MALDONADO GALDEANO Maria Carolina
capítulos de libros
LACTIC ACID BACTERIA AND THE MUCOSAL IMMUNE SYSTEM
MARIA CAROLINA MALDONADO GALDEANO; ALEJANDRA DE MORENO DE LEBLANC; GABRIELA PERDIGÓN
Pediatric Gastroenterology, Hepatology and Nutrition
Lugar: BOLOGNA; Año: 2004; p. 333 - 342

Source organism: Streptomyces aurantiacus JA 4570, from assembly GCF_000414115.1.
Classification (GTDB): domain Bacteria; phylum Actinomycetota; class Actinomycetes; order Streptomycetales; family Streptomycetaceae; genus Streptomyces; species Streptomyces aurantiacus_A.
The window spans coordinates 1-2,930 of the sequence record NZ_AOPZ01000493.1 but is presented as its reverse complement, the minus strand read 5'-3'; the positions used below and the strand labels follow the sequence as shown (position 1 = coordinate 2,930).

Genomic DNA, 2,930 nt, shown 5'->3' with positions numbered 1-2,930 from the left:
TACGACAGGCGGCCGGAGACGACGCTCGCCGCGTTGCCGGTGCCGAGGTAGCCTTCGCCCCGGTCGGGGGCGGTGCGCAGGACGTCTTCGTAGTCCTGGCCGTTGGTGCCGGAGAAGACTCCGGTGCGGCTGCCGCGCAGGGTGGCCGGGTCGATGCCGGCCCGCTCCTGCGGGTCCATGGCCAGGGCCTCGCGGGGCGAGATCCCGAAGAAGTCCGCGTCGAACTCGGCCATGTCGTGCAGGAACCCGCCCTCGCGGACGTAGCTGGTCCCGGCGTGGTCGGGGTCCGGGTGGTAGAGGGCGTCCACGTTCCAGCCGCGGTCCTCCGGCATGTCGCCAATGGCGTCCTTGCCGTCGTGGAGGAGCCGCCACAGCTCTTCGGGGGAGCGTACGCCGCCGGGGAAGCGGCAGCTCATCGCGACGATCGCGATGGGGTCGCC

The multiple interactions between the prokaryotic cells that colonize the gut, between resident eukaryotic and prokaryotic cells and between host cells and pathogenic or non-pathogenic bacteria are still poorly understood. The interaction between pathogenic bacteria and intestinal ecosystem has been widely studied, but little is known about the interaction between non-pathogenic bacteria such as probiotic bacteria and the host. This last question is further complicated if we consider the twofold role of the normal microflora: 1) the suppression of immune function to prevent food allergies and inflammatory diseases, and 2) the induction of specific response mainly mediated by the production of secretory IgA to protect against infections. The modulation of the mucosal immune system at the intestinal level by probiotic bacteria is exerted by ability to interact with the associated immune cells. Viability is a very important condition for such immunostimulation, but some non viable bacteria can be immunogenic and induce immunoactivation. Immunostimulatory/regulatory properties are specific for each strain and cannot be generalized to include other strains, species or genera. The differences between strains and between the administered doses make their selection difficult for the clinical use of probiotics. Moreover, the safety and efficacy of probiotic preparations require further investigation before their use in clinical trials. The long term administration of yoghurt does not affect the homeostatic balance of the immune cells in the gut since yoghurt is capable of inducing an increased in the levels of various regulatory cytokines.